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GenNext designers debuting at Lakme Fashion Week Summer/Resort 2014 discuss their collections, inspirations and craft

Updated: March 10, 2014 12:03:06 am

By Kimi Dangor
From handspun textiles to painstaking embroidery and fresh summery hues — the six chosen GenNext talents will showcase these and much more on the Lakme Fashion Week (LFW) Summer/Resort 2014 ramp. The fresh-on-board designers give us a sneak peek into their much-awaited debut collections.

The 26-year-old National Institute of Fashion Technology graduate, based in Noida, believes in a minimalism that transcends trend cycles. “I like to keep the look natural and raw. For me, the gather, fall and drape of the fabric creates the real drama,” says Dubey.

Collection note: His label may be called Antar-Agni, but Dubey’s approach to spring-summer is far from fiery. Inspired by the indigenous looks of the Middle and Far East, he brings hints of the cold desert into his subdued colour palette. Navy blues, charcoals and greys meet light blue and beige in this draped menswear collection. Natural fabrics like linen, chambrays and cottons keep the look organic.

Inspiration: Dubey loves to focus on technical details and is hugely inspired by architecture and natural landscapes  — “be it Kabul, Istanbul or the Himalayas”.

Her label Selvage may be a year old, but the New Delhi-based alumnus of the Nottingham Trent University, UK, has worked with Satya Paul, Gaurav Gupta and Shantanu & Nikhil. Mohan’s (25) forte lies in contemporary westernwear employing clean, structured and modern silhouettes.
Collection note: Inspired by Preston Scott Cohen’s architectural works, Mohan tries to strike a balance between structured shapes and floaty drapes, linear lines and fluidity. “The clothes look very simple, yet the construction is complicated. It is an extremely feminine collection,” says Mohan. Chiffons, tencel, hammered satin and satin crepe in solid colours like black, white, burnt orange and flesh pink, maintain harmony between strength and simplicity.

Inspiration: While art and architecture provide constant creative fodder, Mohan also finds inspiration in the everyday. “I like to minutely observe ordinary things around me and gather as much knowledge as possible,” she says.

A London College of Fashion graduate, Sabu (27) returned to her hometown Pune after spending six years in the British capital. Her label Vilvin specializes in western wear with an emphasis on easy-to-wear, relatable fashion that strikes a balance between simplicity and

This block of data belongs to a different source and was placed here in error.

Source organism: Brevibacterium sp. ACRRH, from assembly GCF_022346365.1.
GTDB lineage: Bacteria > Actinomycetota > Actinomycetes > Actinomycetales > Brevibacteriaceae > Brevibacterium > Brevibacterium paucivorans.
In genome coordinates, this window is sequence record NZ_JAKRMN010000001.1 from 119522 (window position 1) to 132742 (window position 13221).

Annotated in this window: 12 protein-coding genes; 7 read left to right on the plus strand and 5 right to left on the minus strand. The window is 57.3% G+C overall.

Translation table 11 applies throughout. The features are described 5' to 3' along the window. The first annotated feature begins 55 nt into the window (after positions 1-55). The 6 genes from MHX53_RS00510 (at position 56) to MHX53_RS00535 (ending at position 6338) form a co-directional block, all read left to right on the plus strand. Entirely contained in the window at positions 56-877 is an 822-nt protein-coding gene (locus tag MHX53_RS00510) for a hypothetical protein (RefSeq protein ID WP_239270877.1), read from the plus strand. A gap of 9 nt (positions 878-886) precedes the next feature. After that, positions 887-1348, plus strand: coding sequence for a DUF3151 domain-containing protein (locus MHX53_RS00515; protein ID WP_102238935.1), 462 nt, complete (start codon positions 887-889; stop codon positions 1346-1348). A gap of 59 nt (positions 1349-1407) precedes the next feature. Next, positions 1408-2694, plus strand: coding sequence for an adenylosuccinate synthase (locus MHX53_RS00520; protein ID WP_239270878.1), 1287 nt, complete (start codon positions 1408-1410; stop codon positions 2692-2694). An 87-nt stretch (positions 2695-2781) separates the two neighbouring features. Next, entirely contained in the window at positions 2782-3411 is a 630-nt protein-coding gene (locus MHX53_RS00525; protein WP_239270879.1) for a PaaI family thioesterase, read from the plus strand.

Collection note: Her vibrant spring-summer line Tropical Chic is a graphic take on botanicals, inspired by the Amazonian rainforest. Sabu uses hand-dyeing techniques and intricate embroidery to bring flowers, plants and birds alive on the canvas of her clothes. The silhouettes are crisp and clean given the complexity of the embroidery on silk dupion and satin silk.

Creative calling: Even though fashion remains her first love, Sabu is open to exploring other design-related endeavours. She’d like to explore opportunities like space, product design and collaborations with artists in future.

This Kochi-based designer brings a sense of the personal in his designs. Jeevan (27), a textile graduate from the National Institute of Design, Ahmedabad and the Ecole Nationale Superieure Des Arts Decoratifs, Paris, gives handloom fabrics a quirky take through his
label Rouka.

Collection note: The line, Weather Forecast, is inspired by the beauty of the rains. Employing hand-woven cottons, cotton silks and pure silks, Jeevan creates
embroidered motifs.

Inspiration: The team behind Rouka  took inspiration from what the rains signify for various people. “Some said they like to take train journeys, while others thought it signified romance,” he says. The result was motifs such as trains, bicycles, hearts, cars, paper boats and playing cards embroidered “like an illustration or sketch” on the garments.

A textile design graduate from the University of Arts, London, Bhargava (32) honed her designing skills by working with Abu Jani and Sandeep Khosla and Sophia Malig (London). She later trained in hand embroidery at the Ecole Lesage, Paris. Now based in Paris, her label Mirage’s brand philosophy is best explained by the line: “Simplicity is the ultimate form of sophistication”.

Collection note: Inspired by Cinque-Terre, a cluster of five villages in Italy, Bhargava captures the region’s idyllic beauty in her line. Pastel shades in basic silhouettes are highlighted by hand embroidery and specially developed prints. Printed textured sequins and Miyuki beads add a hint of glamour.

Travel bug: While she loves to travel, Bhargava admits that living in Paris constantly inspires her creativity. While she’s currently concentrating on the Indian market, she hopes to make inroads in the British and European market soon.

Sheth, 32, from Kolkata, found her calling in fashion design after dabbling in make-up and visual merchandising and training in photography from the National Institute of Fashion Technology and fashion styling from Central Saint Martins, London. She launched her eponymous label Divya Sheth two years ago, specialising in hand-woven, and naturally-dyed ensembles.

Collection note: Inspired by Mary Cassatt’s painting Lady at The Tea Table, Sheth has delved into the details of the blue pottery featured in the artwork. Employing khadi jamdani from Phulia, clamp dyeing with ajrakh from Bhuj and ikat from Kochampalli, she has drawn inspiration from Moroccan, Japanese and Chinese blue pottery.

Inspiration: Sheth derives inspiration from art and nature and takes a keen interest in studying paintings, sculptures, flora and fauna.

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